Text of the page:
D.C. Mayor Muriel E. Bowser’s effort to outfit District police officers with body cameras hit a fresh obstacle Tuesday, when council members tried to block implementation of the program next year unless she ensures public transparency.
The D.C. Council voted Tuesday on the final details of the city’s 2016 budget — and included an amendment dictating that Bowser’s rollout of 1,200 additional police body cameras move forward only if she finds an estimated $1.5 million to cover the cost of Freedom of Information Act requests for footage.
“The ball is in her court,” Council Chairman Phil Mendelson (D) said. “What we did is say it’s subject to appropriation.” The extra cost, he said, is something that “she is completely able to fund.”
Since the national outcry spurred by police abuses, nearly everyone in the District’s government has said he or she wants to see police body cameras put into use to improve accountability.
But lawmakers have been divided on how to implement the District’s program in a way that gives the public access to potentially illuminating footage while also preserving citizens’ privacy.
Bowser (D) initially proposed a budget that included 2,400 body cameras for the District police force, but she advocated granting a blanket public-records exemption that would allow the city to keep footage private.
The council’s Committee on the Judiciary, led by Kenyan R. McDuffie (D-Ward 5), opposed that exemption, cut the number of body cameras in half, and gave Bowser until October to propose regulations for public access to the footage.
Last week, Bowser said the $1.5 million needed to fund the FOIA requests would imbalance the budget.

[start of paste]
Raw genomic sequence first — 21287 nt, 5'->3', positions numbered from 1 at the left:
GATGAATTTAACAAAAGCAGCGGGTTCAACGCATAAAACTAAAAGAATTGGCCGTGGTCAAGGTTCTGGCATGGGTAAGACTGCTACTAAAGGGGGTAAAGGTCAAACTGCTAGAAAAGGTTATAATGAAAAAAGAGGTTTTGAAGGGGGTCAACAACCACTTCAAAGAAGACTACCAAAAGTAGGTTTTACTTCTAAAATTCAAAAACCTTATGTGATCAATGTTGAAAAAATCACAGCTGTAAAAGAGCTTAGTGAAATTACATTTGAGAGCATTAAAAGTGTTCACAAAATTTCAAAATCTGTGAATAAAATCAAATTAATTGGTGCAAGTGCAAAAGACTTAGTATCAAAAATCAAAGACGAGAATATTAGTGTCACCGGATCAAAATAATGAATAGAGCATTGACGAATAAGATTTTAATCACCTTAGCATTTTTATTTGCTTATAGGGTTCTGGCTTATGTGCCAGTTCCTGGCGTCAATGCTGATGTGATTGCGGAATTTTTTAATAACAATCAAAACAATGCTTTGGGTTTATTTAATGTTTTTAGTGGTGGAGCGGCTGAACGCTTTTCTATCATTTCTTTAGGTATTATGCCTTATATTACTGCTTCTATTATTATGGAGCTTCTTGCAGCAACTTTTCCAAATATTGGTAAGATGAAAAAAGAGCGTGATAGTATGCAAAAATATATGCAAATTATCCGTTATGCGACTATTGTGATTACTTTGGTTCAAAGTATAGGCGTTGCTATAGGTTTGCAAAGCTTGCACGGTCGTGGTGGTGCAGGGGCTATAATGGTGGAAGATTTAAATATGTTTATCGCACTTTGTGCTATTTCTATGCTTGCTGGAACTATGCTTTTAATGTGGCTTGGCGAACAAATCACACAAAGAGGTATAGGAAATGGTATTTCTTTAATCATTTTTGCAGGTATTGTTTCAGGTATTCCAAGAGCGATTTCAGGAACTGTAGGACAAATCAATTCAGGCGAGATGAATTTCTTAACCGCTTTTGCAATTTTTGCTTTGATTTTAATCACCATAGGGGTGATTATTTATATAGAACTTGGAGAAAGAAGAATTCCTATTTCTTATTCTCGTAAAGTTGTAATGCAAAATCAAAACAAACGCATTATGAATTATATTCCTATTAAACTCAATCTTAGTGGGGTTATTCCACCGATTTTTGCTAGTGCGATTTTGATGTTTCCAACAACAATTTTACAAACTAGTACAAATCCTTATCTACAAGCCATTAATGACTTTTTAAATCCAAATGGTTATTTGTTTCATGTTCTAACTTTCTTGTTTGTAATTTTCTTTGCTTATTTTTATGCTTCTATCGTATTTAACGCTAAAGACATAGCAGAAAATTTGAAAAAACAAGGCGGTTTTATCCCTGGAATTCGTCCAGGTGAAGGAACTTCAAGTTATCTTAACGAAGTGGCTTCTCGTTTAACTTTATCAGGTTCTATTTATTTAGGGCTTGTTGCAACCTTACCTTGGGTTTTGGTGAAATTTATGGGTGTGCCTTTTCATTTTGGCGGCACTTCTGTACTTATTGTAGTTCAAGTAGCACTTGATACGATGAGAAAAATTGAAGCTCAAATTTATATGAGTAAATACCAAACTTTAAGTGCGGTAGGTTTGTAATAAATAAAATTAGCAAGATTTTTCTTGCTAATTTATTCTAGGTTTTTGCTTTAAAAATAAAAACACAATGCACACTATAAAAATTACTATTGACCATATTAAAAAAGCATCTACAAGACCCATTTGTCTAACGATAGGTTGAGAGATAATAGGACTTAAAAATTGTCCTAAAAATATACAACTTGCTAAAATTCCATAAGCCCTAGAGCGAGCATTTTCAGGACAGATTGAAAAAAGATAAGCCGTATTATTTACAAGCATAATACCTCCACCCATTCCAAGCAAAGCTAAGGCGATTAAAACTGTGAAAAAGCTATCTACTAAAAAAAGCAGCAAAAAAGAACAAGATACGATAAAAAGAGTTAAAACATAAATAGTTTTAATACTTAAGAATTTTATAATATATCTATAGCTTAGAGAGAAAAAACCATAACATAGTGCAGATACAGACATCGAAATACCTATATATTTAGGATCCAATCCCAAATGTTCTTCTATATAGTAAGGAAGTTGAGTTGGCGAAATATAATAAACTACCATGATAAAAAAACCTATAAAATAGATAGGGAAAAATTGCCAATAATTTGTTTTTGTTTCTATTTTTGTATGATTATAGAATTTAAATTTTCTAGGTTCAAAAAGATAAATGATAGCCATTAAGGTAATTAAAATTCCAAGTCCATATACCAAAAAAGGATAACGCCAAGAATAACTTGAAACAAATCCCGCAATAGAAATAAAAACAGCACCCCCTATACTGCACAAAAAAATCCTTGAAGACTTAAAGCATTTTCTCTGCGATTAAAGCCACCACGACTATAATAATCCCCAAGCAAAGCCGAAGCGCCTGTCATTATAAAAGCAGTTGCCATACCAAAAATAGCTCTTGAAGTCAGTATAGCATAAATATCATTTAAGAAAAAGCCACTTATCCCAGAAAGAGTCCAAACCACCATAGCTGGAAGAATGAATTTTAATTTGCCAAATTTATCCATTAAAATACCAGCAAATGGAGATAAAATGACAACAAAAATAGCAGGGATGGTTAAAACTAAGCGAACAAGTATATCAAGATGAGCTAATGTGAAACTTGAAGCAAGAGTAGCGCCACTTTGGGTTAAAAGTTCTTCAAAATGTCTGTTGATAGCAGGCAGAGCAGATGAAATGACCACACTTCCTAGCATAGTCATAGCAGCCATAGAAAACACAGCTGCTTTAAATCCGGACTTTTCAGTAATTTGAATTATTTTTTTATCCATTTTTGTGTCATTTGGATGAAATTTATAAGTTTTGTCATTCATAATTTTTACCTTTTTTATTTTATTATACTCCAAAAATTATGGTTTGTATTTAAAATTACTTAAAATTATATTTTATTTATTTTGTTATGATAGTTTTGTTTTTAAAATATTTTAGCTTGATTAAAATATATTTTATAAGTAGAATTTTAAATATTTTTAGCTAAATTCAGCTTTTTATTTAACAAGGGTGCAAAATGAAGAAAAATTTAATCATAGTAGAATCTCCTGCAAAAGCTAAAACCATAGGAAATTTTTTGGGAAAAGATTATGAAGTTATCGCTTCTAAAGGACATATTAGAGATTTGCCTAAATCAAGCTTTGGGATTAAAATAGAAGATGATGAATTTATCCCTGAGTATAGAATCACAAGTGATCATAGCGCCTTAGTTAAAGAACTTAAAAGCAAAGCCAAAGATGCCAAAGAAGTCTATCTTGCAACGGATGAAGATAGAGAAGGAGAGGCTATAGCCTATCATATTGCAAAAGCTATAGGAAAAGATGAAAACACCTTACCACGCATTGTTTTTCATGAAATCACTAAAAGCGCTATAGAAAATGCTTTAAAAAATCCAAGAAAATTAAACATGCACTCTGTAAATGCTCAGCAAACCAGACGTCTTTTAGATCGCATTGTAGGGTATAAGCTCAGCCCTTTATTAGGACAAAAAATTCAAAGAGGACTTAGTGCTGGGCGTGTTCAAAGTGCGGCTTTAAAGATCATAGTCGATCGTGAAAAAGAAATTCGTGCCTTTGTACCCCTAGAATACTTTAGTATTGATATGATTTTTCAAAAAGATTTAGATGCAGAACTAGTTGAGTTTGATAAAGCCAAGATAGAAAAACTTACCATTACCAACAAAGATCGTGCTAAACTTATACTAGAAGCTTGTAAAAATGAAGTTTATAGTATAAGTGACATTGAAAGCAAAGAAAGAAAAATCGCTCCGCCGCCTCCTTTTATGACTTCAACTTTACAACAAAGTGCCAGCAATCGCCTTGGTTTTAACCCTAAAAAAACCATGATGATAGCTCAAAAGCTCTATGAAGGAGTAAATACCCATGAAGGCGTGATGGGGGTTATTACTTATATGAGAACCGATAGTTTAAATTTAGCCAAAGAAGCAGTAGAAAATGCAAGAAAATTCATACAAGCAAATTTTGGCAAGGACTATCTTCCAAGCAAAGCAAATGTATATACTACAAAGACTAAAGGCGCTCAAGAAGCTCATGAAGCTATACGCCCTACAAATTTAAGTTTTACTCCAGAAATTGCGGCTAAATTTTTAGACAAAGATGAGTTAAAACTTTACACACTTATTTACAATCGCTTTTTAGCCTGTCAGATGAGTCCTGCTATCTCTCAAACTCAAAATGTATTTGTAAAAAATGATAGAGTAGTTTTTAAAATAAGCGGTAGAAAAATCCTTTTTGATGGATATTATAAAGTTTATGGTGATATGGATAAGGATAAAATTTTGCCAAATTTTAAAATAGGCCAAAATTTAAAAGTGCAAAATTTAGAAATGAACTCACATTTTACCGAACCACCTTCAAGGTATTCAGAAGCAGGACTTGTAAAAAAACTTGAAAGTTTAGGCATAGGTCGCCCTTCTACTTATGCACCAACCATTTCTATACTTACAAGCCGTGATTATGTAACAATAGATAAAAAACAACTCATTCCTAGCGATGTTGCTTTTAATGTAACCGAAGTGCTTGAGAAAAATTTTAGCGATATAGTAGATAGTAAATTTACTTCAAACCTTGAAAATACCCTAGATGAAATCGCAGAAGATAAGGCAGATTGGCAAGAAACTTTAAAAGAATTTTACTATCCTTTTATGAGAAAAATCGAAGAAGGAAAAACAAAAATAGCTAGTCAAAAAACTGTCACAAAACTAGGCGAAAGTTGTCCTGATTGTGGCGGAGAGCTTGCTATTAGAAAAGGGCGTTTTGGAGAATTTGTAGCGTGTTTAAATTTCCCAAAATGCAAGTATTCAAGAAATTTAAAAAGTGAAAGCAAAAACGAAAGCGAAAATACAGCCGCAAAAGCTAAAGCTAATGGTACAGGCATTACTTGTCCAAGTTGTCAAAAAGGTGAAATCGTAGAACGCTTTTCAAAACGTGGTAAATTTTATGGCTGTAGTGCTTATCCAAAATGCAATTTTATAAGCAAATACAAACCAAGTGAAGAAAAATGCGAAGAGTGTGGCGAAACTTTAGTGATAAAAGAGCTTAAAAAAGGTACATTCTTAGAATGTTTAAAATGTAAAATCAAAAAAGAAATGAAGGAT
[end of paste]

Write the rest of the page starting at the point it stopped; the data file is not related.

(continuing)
On Tuesday, after the council’s latest action, a spokesman for the mayor declined to say whether she would try to find the money — or whether she even thinks the council’s amendment is binding.
“We are committed to making the program work despite the Council’s efforts to delay and defund the program,” spokesman Michael Czin said in an e-mail.
Several other states have proposed restricting public access to police body-camera footage because of similar costs.
A fiscal impact statement, released Tuesday by the city’s chief financial officer, Jeffrey S. DeWitt, spelled out a temporary solution:
“This subtitle will discontinue the use of body-worn cameras at the Metropolitan Police Department beginning fiscal year 2016 until the Mayor or the Department can identify the funds necessary to provide body-worn camera footage to the public. The Chief Financial Officer must then certify that the identified funding is sufficient to pay for the costs of (FOIA) requests.”
Both McDuffie and Mendelson said that it would not be hard for Bowser to come up with the funds to make FOIA requests possible, which in turn would allow the city to put the cameras into action.
One option would be to charge a fee for requests. The mayor could also choose to re-program other funds, McDuffie said.
“The public wins on this,” he added.